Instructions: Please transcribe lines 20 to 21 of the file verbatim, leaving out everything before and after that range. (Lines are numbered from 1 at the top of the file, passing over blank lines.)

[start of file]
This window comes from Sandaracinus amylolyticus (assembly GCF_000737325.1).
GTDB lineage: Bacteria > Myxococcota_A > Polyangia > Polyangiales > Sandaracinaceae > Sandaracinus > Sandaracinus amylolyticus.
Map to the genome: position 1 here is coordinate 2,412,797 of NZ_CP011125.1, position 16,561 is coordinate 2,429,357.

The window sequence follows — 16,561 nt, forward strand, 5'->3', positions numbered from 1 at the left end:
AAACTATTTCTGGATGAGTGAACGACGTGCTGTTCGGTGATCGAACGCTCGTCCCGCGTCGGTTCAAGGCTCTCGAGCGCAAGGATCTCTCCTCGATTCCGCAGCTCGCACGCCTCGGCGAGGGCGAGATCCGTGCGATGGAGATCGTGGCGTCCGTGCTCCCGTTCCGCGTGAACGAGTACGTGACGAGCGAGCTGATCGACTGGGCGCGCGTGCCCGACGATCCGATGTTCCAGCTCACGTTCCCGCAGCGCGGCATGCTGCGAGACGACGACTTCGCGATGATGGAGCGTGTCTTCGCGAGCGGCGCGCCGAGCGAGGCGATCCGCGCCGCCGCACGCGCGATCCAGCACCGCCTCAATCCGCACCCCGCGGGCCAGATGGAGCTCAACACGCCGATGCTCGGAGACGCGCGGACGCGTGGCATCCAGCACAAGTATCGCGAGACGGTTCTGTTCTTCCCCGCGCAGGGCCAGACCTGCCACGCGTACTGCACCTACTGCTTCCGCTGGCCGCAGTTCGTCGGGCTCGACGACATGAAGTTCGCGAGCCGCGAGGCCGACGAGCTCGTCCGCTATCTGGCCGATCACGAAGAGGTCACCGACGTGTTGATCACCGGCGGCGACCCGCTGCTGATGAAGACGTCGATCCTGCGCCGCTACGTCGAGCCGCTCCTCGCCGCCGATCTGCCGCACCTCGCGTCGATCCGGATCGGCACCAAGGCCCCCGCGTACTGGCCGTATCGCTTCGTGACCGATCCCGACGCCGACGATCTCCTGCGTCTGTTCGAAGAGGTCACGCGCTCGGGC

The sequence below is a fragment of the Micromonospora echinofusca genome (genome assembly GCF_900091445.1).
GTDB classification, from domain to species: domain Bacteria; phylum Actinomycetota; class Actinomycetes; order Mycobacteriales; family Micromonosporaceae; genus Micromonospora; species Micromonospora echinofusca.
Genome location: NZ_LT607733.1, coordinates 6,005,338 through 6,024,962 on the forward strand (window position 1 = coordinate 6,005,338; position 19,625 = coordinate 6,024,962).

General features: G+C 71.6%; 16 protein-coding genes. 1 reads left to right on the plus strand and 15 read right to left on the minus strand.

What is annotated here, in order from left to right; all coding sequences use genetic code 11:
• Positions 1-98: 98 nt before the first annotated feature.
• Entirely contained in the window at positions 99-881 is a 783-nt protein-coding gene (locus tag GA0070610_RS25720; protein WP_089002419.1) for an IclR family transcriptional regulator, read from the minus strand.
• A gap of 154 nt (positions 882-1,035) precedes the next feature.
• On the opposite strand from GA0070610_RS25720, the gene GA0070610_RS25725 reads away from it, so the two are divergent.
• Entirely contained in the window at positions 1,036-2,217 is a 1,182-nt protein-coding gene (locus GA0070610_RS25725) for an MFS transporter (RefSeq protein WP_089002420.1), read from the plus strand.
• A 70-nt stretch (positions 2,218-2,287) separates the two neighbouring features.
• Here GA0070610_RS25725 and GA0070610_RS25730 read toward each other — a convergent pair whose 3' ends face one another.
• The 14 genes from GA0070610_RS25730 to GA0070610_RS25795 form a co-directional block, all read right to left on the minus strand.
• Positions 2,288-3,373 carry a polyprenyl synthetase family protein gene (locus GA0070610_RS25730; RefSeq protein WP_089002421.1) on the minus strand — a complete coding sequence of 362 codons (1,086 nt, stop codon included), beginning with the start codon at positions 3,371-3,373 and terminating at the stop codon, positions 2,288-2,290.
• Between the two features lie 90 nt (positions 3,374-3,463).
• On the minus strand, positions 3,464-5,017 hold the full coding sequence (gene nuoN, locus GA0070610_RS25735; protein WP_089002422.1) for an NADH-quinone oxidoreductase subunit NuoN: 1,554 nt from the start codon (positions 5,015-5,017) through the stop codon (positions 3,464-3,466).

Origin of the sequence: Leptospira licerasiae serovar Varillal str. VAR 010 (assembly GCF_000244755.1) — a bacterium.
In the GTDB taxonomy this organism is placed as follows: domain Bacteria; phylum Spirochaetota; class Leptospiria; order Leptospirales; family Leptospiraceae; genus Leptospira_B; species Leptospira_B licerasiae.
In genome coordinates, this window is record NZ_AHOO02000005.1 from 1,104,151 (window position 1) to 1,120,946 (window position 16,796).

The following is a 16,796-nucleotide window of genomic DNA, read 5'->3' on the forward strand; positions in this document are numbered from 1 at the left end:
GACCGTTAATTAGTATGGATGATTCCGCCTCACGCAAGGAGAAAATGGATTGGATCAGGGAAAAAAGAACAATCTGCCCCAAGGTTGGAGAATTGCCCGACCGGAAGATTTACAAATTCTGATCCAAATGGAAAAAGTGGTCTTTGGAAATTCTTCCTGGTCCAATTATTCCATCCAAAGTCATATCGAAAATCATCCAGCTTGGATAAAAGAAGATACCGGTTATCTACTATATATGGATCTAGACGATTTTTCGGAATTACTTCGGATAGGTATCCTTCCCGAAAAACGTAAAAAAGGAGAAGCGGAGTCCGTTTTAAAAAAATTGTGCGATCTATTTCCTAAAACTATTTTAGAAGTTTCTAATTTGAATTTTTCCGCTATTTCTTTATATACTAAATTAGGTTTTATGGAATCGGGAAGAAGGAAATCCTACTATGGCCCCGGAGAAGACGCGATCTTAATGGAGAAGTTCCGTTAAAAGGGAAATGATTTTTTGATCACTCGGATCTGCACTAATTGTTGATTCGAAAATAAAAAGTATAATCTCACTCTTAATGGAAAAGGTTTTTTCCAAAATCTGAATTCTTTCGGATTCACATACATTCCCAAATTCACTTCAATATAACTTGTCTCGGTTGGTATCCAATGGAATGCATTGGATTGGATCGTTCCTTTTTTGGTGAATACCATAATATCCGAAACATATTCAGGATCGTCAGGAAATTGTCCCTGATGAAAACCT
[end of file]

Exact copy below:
• Between the two features lie 90 nt (positions 3,374-3,463).
• On the minus strand, positions 3,464-5,017 hold the full coding sequence (gene nuoN, locus GA0070610_RS25735; protein WP_089002422.1) for an NADH-quinone oxidoreductase subunit NuoN: 1,554 nt from the start codon (positions 5,015-5,017) through the stop codon (positions 3,464-3,466).